Considerations of Lateral and Vertical Conducting Gestures in Evoking Efficient Choral Sound

Melissa L. Grady


A brief internet search for pictures of choral conductors will return a cornucopia of often very humorous results. Conductor arms are shown contorted into a huge variety of positions, from high to low, close to the body and reaching out, a multitude of hand shapes, and bodies that are relaxed or full of tension. These images lead us to ask a very important question: What does a nonverbal conductor gesture really do to the sound of the choir and the efficiency of singers output?
Choral conductors have often looked for the most efficient ways to produce their desired choral sound. Textbooks on conducting and research available in the realm reveal a multitude of positions on the most effective means of producing desired choral sound. An effective nonverbal gesture could show what the conductor intended in an instant rather than using seconds or minutes of valuable rehearsal time in a verbal explanation.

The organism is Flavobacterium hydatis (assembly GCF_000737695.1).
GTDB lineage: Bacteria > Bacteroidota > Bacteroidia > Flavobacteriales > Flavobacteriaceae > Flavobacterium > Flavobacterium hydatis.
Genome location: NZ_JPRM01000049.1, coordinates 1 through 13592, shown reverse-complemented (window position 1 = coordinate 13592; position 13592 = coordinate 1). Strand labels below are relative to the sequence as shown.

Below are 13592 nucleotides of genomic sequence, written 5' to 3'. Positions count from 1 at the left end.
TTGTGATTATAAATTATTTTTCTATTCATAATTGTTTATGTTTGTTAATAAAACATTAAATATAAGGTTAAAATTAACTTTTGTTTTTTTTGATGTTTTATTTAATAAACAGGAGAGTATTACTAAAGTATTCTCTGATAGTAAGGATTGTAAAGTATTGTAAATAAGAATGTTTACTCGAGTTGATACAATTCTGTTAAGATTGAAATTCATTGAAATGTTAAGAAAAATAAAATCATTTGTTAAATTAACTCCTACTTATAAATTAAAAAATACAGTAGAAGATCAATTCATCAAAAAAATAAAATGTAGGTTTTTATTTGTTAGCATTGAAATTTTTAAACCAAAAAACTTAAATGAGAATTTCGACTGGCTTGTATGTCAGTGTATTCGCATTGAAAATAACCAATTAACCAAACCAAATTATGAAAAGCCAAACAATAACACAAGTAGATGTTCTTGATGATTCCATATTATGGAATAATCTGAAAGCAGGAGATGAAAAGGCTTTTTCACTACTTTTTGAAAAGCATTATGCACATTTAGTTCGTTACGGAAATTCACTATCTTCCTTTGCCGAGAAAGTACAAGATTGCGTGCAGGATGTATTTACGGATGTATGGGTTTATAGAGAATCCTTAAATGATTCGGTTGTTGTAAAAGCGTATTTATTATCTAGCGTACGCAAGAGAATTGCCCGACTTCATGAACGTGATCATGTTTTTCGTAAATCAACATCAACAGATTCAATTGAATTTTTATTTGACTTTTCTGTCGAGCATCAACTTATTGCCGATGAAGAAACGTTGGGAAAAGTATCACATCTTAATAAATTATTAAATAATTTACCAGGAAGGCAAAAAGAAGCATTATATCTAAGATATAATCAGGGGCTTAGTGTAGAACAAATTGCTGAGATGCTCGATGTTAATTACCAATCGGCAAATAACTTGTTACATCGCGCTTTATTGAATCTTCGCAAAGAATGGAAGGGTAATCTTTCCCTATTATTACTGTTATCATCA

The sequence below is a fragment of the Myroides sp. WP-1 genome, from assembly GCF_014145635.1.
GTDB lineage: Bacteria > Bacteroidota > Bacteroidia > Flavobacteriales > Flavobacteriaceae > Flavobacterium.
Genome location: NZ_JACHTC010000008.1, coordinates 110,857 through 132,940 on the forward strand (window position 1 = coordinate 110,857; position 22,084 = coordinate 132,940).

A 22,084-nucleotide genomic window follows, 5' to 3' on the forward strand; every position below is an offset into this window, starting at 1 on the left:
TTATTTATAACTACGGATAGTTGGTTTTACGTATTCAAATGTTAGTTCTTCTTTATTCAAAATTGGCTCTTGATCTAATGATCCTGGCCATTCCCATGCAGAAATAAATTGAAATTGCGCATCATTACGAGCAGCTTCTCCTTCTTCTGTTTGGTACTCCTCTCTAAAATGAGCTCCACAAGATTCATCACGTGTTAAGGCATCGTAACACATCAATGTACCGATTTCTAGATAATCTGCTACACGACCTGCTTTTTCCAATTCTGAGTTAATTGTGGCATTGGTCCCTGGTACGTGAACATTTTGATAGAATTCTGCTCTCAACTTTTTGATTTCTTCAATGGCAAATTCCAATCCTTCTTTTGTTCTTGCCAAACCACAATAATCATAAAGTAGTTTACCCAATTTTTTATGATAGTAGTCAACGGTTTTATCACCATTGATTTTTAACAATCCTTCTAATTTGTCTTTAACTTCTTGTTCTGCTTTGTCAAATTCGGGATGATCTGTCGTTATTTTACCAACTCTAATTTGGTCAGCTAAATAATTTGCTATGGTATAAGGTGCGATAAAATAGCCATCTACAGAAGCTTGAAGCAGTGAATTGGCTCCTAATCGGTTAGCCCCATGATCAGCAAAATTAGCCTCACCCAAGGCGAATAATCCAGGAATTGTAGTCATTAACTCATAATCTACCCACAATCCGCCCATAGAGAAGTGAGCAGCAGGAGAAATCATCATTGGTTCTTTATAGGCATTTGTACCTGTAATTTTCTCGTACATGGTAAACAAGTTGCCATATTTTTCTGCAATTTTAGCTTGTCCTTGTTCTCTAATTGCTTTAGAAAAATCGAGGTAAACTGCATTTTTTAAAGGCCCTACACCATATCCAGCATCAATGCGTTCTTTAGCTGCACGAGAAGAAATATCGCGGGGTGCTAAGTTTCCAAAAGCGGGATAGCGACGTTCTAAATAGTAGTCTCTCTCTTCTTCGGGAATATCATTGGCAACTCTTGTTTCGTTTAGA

The present investigation analyzed trends in conducting textbooks and current conducting gesture research including three studies by the author specifically focused on lateral and vertical conducting gestures. This exploration sought to show the status of current research is in terms of nonverbal conductor gestures, analyze the trends in the research, and discuss future directions for research in nonverbal conducting gestures.

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